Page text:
Employees at the retail startups acquired this year by Walmart are getting notice of new benefits packages that, when it comes to health care, could mean thousands of dollars more in out-of-pocket costs, the New York Times reports.
The employees are being brought onto the retail giant’s benefit system, a Walmart spokesperson confirmed to Retail Dive, but benefits aren’t necessarily being curtailed when looked at in conjunction with retirement and other benefits.
The medical benefits are inferior to many in e-commerce, according to the Times, but the spokesperson said they're in line with most Fortune 500 companies. "We understand that in creating consistency across the business, certain benefits changed," he said. "We regularly benchmark with other companies to ensure we remain competitive, and we are confident that our overall offering will continue to make Walmart, ModCloth and our full family of brands an attractive place to work for people interested in redefining the future of retail."
Like many U.S. retailers, Walmart has recently boosted its starting pay and improved its training and advancement opportunities, likely an attempt to compete for workers in a strengthening economy. Target, TJX, Gap and many others have raised wages and ditched Draconian scheduling policies to improve their standing among employees and potential employees and, perhaps, to fight the negative press that those policies often invited.
Labor issues have plagued Walmart over the years, which some observers believe may serve to exacerbate its downmarket reputation. The National Labor Relations Board last year alleged in a complaint that the retailer engaged in several unfair labor practices. Wages and benefits at Walmart have been notoriously low ever since founder Sam Walton launched his "always low prices" premise, with critics pointing out that its workers are eligible for welfare benefits like food stamps and Medicaid, to the tune of $6.2 billion in public assistance each year. And other research has found that wages are lower in counties where a Walmart store operates, especially in the South. (The exception may prove the rule: Most people will find it shocking that a Walmart store in an oil-boom area of North Dakota with a higher-wage market offers a starting wage of $17.40 an hour.)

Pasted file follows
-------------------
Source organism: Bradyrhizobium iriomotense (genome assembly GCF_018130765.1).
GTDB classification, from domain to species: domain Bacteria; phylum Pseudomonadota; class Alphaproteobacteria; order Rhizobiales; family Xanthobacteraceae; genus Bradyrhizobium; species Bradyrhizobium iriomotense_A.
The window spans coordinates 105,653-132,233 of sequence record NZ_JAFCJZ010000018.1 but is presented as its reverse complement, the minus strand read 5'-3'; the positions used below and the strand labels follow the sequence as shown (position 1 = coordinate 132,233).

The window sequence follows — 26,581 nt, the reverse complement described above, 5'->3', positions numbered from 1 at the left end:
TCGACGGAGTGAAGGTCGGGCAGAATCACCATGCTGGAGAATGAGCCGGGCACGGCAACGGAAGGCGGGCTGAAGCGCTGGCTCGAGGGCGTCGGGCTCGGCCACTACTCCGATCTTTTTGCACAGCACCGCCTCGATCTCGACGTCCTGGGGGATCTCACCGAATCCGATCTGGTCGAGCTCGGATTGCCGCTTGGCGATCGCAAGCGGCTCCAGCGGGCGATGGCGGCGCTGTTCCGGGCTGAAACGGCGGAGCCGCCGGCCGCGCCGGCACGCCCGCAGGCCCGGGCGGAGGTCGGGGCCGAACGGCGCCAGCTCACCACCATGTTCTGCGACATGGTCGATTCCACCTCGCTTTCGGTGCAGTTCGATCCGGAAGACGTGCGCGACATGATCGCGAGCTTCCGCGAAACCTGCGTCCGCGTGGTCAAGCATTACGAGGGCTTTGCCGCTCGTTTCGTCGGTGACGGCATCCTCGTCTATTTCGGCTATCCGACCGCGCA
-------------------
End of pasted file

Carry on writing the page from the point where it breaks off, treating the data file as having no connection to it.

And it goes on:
By contrast, Costco retains the gold standard of retail hourly pay and benefits. The retailer consistently reports happy workers, low turnover and financial success, even in bumpy economic times. Despite the challenging retail environment and increasing pressure from Amazon, the retailer continues to shatter expectations in its sales reports (as Walmart has when it comes to e-commerce).
The e-commerce enterprises that Walmart has gobbled up in recent months have reportedly also introduced something of a culture clash at the company. Employees of Jet and other e-commerce players now owned by Walmart are reportedly grappling with office policy changes like prohibitions on drinking alcohol in the office and even cursing. In February, Walmart bought online outdoor retailer Moosejaw for $51 million in cash, in March announced the acquisition of vintage-inspired online women’s apparel site Modcloth and in June bought menswear site Bonobos for $310 million. This summer there were rumors that Walmart was also interested in acquiring beauty subscription service Birchbox, though both companies have declined to comment to Retail Dive.
While Moosejaw and Shoebuy (bought last year) feature brands that may be sold through Walmart as well as Jet and their standalone sites, vertically integrated Modcloth and Bonobos are destined only for Jet, Ravi Jariwala, senior director of public relations at Walmart.com, told Retail Dive earlier this year. "The plan has been for Modcloth and Bonobos, for some of that product, to be sold through Jet because the demographics they serve are very nicely aligned."
But, as with employee benefits packages, it's onerous to keep a meaningful divide between brands and operations, and that could prove especially challenging for uber-efficient Walmart, according to Keith Anderson, VP of strategy and insights at retail intelligence firm Profitero.
"From a retailing and manufacturing point of view, it’s very hard to operate efficiently under many banners," he told Retail Dive earlier this year. "Everybody goes to one type of store — everybody buys the same item in each category. As time goes on, it is less and less sustainable to support parallel domains, platforms, buying, marketing. This whole industry is built around choice — all of that creates complexity and inefficiency."